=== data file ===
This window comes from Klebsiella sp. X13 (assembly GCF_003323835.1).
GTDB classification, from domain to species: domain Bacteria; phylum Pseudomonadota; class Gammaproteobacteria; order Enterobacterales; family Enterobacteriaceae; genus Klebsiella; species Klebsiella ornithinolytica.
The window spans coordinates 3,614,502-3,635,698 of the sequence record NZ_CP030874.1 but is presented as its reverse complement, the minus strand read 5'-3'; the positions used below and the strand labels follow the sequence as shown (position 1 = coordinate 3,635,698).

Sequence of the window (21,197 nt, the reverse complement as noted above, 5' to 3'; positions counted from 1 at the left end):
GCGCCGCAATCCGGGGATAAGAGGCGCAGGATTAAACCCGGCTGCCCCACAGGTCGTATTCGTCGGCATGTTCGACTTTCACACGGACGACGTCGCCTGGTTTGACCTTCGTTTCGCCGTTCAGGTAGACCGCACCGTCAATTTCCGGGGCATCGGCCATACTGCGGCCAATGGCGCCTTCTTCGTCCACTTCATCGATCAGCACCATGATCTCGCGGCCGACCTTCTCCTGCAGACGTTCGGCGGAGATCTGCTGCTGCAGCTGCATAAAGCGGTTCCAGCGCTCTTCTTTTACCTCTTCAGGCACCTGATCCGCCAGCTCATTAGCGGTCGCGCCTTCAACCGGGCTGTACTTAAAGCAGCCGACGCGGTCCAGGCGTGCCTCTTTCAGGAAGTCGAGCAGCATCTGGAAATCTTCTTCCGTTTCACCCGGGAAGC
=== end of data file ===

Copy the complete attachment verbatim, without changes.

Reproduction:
This window comes from Klebsiella sp. X13 (assembly GCF_003323835.1).
GTDB classification, from domain to species: domain Bacteria; phylum Pseudomonadota; class Gammaproteobacteria; order Enterobacterales; family Enterobacteriaceae; genus Klebsiella; species Klebsiella ornithinolytica.
The window spans coordinates 3,614,502-3,635,698 of the sequence record NZ_CP030874.1 but is presented as its reverse complement, the minus strand read 5'-3'; the positions used below and the strand labels follow the sequence as shown (position 1 = coordinate 3,635,698).

Sequence of the window (21,197 nt, the reverse complement as noted above, 5' to 3'; positions counted from 1 at the left end):
GCGCCGCAATCCGGGGATAAGAGGCGCAGGATTAAACCCGGCTGCCCCACAGGTCGTATTCGTCGGCATGTTCGACTTTCACACGGACGACGTCGCCTGGTTTGACCTTCGTTTCGCCGTTCAGGTAGACCGCACCGTCAATTTCCGGGGCATCGGCCATACTGCGGCCAATGGCGCCTTCTTCGTCCACTTCATCGATCAGCACCATGATCTCGCGGCCGACCTTCTCCTGCAGACGTTCGGCGGAGATCTGCTGCTGCAGCTGCATAAAGCGGTTCCAGCGCTCTTCTTTTACCTCTTCAGGCACCTGATCCGCCAGCTCATTAGCGGTCGCGCCTTCAACCGGGCTGTACTTAAAGCAGCCGACGCGGTCCAGGCGTGCCTCTTTCAGGAAGTCGAGCAGCATCTGGAAATCTTCTTCCGTTTCACCCGGGAAGC